This posted started from a discussion with Judd Maltin that he documented in a post about “wanting a composable run deck.”
I’ve had several conversations comparing OpenCrowbar with other “bare metal provisioning” tools that do thing like serve golden images to PXE or IPXE server to help bootstrap deployments. It’s those are handy tools, they do nothing to really help operators drive system-wide operations; consequently, they have a limited system impact/utility.
In building the new architecture of OpenCrowbar (aka Crowbar v2), we heard very clearly to have “less magic” in the system. We took that advice very seriously to make sure that Crowbar was a system layer with, not a replacement to, standard operations tools.
Specifically, node boot & kickstart alone is just not that exciting. It’s a combination of DHCP, PXE, HTTP and TFTP or DHCP and an IPXE HTTP Server. It’s a pain to set this up, but I don’t really get excited about it anymore. In fact, you can pretty much use open ops scripts (Chef) to setup these services because it’s cut and dry operational work.
Note: Setting up the networking to make it all work is perhaps a different question and one that few platforms bother talking about.
So, if doing node provisioning is not a big deal then why is OpenCrowbar important? Because sustaining operations is about ongoing system orchestration (we’d say an “operations model“) that starts with provisioning.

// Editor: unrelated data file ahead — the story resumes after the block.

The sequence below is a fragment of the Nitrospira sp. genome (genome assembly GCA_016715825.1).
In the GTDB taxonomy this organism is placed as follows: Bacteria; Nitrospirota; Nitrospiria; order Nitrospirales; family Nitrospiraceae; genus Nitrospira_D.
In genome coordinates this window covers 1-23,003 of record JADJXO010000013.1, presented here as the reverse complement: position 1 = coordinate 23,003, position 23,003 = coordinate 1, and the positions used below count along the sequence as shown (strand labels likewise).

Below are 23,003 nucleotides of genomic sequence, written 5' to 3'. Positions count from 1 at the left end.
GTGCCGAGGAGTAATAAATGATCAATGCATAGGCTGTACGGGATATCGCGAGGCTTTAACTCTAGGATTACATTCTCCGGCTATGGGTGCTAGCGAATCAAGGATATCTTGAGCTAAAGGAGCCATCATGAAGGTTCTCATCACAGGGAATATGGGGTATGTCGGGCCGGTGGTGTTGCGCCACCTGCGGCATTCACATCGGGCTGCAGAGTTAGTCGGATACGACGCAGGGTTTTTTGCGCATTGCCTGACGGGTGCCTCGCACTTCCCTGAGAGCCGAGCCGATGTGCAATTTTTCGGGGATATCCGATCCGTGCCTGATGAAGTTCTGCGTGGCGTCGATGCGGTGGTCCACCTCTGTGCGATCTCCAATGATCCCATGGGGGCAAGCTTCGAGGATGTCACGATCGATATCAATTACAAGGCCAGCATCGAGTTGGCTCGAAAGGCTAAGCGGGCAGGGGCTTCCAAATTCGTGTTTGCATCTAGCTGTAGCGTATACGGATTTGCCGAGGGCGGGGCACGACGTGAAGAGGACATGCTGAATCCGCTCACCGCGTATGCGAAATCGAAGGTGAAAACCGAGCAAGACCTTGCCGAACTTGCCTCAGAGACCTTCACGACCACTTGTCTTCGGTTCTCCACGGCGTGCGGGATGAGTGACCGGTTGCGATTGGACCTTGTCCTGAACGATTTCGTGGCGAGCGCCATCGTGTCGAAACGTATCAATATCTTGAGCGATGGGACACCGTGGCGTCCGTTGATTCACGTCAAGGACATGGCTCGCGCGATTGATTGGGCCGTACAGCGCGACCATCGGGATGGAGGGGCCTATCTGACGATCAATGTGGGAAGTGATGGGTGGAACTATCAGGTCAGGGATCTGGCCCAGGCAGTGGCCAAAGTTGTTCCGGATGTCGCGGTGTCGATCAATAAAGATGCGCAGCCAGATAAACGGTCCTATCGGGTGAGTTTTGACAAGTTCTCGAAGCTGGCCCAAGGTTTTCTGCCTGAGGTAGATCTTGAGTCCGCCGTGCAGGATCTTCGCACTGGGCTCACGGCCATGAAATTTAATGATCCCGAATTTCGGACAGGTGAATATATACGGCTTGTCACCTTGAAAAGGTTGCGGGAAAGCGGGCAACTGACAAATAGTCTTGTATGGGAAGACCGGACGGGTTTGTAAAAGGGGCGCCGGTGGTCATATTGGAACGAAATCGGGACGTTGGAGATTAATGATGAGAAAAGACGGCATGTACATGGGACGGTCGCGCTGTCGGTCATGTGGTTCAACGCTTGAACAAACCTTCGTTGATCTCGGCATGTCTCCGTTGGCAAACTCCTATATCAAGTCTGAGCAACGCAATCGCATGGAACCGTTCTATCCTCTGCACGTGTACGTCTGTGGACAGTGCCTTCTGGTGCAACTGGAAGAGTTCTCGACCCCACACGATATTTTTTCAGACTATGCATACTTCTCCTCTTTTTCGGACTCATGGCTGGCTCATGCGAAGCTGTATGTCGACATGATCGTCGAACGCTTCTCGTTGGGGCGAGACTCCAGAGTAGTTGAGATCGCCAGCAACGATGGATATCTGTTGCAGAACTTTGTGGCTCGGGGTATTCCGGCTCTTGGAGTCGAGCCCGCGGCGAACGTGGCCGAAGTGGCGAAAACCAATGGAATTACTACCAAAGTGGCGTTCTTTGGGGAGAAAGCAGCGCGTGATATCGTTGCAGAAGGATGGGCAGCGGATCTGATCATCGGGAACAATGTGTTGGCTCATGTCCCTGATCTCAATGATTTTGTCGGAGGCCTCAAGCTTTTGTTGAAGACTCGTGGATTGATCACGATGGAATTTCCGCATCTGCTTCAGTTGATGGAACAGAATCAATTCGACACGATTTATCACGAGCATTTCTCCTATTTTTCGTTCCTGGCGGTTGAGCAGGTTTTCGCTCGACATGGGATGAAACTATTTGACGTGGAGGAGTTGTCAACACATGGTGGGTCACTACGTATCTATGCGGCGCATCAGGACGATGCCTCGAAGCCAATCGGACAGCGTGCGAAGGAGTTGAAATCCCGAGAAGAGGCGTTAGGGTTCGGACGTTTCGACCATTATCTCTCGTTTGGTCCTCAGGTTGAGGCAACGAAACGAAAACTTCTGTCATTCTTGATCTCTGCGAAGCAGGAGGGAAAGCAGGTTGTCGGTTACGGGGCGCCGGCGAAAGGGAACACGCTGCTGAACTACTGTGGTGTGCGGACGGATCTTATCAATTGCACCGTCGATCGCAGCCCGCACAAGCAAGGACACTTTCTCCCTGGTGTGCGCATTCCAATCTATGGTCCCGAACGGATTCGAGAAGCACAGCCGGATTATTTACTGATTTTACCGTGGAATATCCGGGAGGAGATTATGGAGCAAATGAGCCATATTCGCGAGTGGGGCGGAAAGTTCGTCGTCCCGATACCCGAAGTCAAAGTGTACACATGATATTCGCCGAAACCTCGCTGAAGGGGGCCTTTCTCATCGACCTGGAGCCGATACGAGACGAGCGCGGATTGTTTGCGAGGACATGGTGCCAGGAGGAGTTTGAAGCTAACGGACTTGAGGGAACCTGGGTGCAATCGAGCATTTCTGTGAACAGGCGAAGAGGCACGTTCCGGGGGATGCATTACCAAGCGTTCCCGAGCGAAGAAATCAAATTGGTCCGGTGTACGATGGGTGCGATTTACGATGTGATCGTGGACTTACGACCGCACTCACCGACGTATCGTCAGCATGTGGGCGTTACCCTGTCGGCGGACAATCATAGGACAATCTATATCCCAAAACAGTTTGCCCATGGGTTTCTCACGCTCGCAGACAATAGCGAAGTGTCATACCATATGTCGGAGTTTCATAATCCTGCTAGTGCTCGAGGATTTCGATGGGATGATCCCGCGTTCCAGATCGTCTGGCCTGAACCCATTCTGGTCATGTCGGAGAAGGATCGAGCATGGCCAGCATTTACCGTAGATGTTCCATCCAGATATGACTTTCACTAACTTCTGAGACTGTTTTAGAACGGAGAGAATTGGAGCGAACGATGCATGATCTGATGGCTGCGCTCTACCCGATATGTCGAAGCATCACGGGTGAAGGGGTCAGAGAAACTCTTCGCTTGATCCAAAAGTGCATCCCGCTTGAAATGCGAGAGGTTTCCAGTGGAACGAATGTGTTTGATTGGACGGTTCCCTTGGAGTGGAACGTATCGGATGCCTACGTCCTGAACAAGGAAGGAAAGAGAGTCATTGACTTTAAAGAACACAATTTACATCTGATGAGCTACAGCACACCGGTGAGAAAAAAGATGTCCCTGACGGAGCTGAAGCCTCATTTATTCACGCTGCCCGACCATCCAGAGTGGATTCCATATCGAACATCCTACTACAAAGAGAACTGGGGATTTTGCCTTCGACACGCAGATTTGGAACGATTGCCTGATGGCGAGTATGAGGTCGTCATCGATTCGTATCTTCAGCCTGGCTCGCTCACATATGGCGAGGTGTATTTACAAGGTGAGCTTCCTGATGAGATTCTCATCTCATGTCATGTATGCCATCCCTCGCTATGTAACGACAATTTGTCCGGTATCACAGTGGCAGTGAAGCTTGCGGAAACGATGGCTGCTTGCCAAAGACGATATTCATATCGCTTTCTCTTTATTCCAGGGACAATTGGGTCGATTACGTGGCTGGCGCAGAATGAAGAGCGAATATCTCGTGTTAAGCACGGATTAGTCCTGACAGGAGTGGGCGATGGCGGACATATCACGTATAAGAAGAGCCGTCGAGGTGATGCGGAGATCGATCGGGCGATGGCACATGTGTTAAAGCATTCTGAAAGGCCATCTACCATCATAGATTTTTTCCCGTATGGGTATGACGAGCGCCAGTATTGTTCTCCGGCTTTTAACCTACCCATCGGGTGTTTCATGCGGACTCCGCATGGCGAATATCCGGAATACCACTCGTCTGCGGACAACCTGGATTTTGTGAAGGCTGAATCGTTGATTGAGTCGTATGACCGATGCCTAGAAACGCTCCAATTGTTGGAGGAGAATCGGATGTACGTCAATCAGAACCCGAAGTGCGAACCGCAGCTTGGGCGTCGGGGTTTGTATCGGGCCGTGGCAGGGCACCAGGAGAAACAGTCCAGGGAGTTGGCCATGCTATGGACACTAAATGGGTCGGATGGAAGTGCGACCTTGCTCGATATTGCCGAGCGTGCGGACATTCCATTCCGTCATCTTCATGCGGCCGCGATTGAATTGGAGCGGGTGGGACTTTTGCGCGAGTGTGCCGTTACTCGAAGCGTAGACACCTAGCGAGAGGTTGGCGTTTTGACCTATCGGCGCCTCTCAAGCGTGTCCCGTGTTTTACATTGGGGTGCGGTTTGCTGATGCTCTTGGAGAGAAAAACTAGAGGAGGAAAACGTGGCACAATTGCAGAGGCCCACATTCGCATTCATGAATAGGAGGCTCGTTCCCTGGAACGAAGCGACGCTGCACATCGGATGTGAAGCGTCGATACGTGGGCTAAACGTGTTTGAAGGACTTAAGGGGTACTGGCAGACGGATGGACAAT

It’s not the individual services that’s critical; it’s doing them in a system wide sequence that’s vital.
Crowbar does NOT REPLACE the services. In fact, we go out of our way to keep your proven operations tool chain. We don’t want operators to troubleshoot our IPXE code! We’d much rather use the standard stuff and orchestrate the configuration in a predicable way.
In that way, OpenCrowbar embraces and composes the existing operations tool chain into an integrated system of tools. We always avoid replacing tools. That’s why we use Chef for our DSL instead of adding something new.
What does that leave for Crowbar? Crowbar is providing a physical infratsucture targeted orchestration (we call it “the Annealer”) that coordinates this tool chain to work as a system. It’s the system perspective that’s critical because it allows all of the operational services to work together.
For example, when a node is added then we have to create v4 and v6 IP address entries for it. This is required because secure infrastructure requires reverse DNS. If you change the name of that node or add an alias, Crowbar again needs to update the DNS. This had to happen in the right sequence. If you create a new virtual interface for that node then, again, you need to update DNS. This type of operational housekeeping is essential and must be performed in the correct sequence at the right time.
The critical insight is that Crowbar works transparently alongside your existing operational services with proven configuration management tools. Crowbar connects links in your tool chain but keeps you in the driver’s seat.